Download Oracle Database 12C SQL WORKSHOP 2 - Student Guide Volume 2.pdf PDF

TitleOracle Database 12C SQL WORKSHOP 2 - Student Guide Volume 2.pdf
TagsOracle Database Sql Database Index Table (Database) Information Management
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Total Pages258
Table of Contents
                            Oracle Database 12c: SQL  Workshop II - (Student Guide - Volume II)
Table of Contents
Lesson 10: Managing Data in Different Time Zones
	Objectives
	Lesson Agenda
	Time Zones
	TIME_ZONE Session Parameter
	CURRENT_DATE
	Comparing Date and Time in a Session’s Time Zone
	DBTIMEZONE and SESSIONTIMEZONE
	TIMESTAMP Data Types
	TIMESTAMP Fields
	Difference Between DATE and TIMESTAMP
	Comparing TIMESTAMP Data Types
	Lesson Agenda
	INTERVAL Data Types
	INTERVAL Fields
	INTERVAL YEAR TO MONTH: Example
	INTERVAL DAY TO SECOND Data Type: Example
	Lesson Agenda
	EXTRACT
	TZ_OFFSET
	FROM_TZ
	TO_TIMESTAMP
	TO_YMINTERVAL
	TO_DSINTERVAL
	Daylight Saving Time (DST)
	Quiz
	Summary
	Practice 10: Overview
Appendix A: Table Descriptions
Appendix B: Using SQL Developer
	Objectives
	What Is Oracle SQL Developer?
	Specifications of SQL Developer
	SQL Developer 3.2 Interface
	Creating a Database Connection
	Browsing Database Objects
	Displaying the Table Structure
	Browsing Files
	Creating a Schema Object
	Creating a New Table: Example
	Using the SQL Worksheet
	Executing SQL Statements
	Saving SQL Scripts
	Executing Saved Script Files: Method 1
	Executing Saved Script Files: Method 2
	Formatting the SQL Code
	Using Snippets
	Using Snippets: Example
	Using Recycle Bin
	Debugging Procedures and Functions
	Database Reporting
	Creating a User-Defined Report
	Search Engines and External Tools
	Setting Preferences
	Resetting the SQL Developer Layout
	Data Modeler in SQL Developer
	Summary
Appendix C: Using SQL*Plus
	Objectives
	SQL and SQL*Plus Interaction
	SQL Statements Versus SQL*Plus Commands
	Overview of SQL*Plus
	Logging In to SQL*Plus
	Displaying the Table Structure
	SQL*Plus Editing Commands
	Using LIST
	Using the CHANGE Command
	SQL*Plus File Commands
	Using the SAVE
	SERVEROUTPUT Command
	Using the SQL*Plus SPOOL Command
	Using the AUTOTRACE Command
	Summary
Appendix D: Commonly Used SQL Commands
	Objectives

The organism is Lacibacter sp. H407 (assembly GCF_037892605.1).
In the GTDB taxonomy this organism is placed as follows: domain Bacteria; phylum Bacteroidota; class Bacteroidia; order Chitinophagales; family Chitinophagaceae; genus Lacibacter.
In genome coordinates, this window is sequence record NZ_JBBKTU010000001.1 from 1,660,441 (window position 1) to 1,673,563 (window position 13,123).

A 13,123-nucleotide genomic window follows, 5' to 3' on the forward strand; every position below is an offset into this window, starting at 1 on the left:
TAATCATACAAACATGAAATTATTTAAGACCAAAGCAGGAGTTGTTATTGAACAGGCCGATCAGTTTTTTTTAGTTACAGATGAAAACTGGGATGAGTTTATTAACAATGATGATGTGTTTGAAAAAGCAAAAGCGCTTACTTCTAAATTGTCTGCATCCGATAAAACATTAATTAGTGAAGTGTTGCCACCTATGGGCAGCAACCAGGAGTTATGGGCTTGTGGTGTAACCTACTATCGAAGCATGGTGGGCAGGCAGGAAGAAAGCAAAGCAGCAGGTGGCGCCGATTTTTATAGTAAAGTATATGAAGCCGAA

Basic SELECT Statement
	SELECT Statement
	WHERE Clause
	ORDER BY Clause
	GROUP BY Clause
	Data Definition Language
	CREATE TABLE Statement
	ALTER TABLE Statement
	DROP TABLE Statement
	GRANT Statement
	Privilege Types
	REVOKE Statement
	TRUNCATE TABLE Statement
	Data Manipulation Language
	INSERT Statement
	UPDATE Statement Syntax
	DELETE Statement
	Transaction Control Statements
	COMMIT Statement
	ROLLBACK Statement
	SAVEPOINT Statement
	Joins
	Types of Joins
	Qualifying Ambiguous Column Names
	Natural Join
	Equijoins
	Retrieving Records with Equijoins
	Additional Search Conditions Using the AND and WHERE Operators
	Retrieving Records with Nonequijoins
	Retrieving Records by Using the USING Clause
	Retrieving Records by Using the ON Clause
	Left Outer Join
	Right Outer Join
	Full Outer Join
	Self-Join: Example
	Cross Join
	Summary
Appendix E: Generating Reports by Grouping Related Data
	Objectives
	Review of Group Functions
	Review of the GROUP BY Clause
	Review of the HAVING Clause
	GROUP BY with ROLLUP and CUBE Operators
	ROLLUP Operator
	ROLLUP Operator: Example
	CUBE Operator
	CUBE Operator: Example
	GROUPING Function
	GROUPING Function: Example
	GROUPING SETS
	GROUPING SETS: Example
	Composite Columns
	Composite Columns: Example
	Concatenated Groupings
	Concatenated Groupings: Example
	Summary
Appendix F: Hierarchical Retrieval
	Objectives
	Sample Data from the EMPLOYEES Table
	Natural Tree Structure
	Hierarchical Queries
	Walking the Tree
	Walking the Tree: From the Bottom Up
	Walking the Tree: From the Top Down
	Ranking Rows with the LEVEL Pseudocolumn
	Formatting Hierarchical Reports Using LEVEL and LPAD
	Pruning Branches
	Summary
Appendix G: Writing Advanced Scripts
	Objectives
	Using SQL to Generate SQL
	Creating a Basic Script
	Controlling the Environment
	The Complete Picture
	Dumping the Contents of a Table to a File
	Generating a Dynamic Predicate
	Summary
Appendix H: Oracle Database Architectural Components
	Objectives
	Oracle Database Architecture: Overview
	Oracle Database Server Structures
	Connecting to the Database
	Interacting with an Oracle Database
	Oracle Memory Architecture
	Process Architecture
	Database Writer Process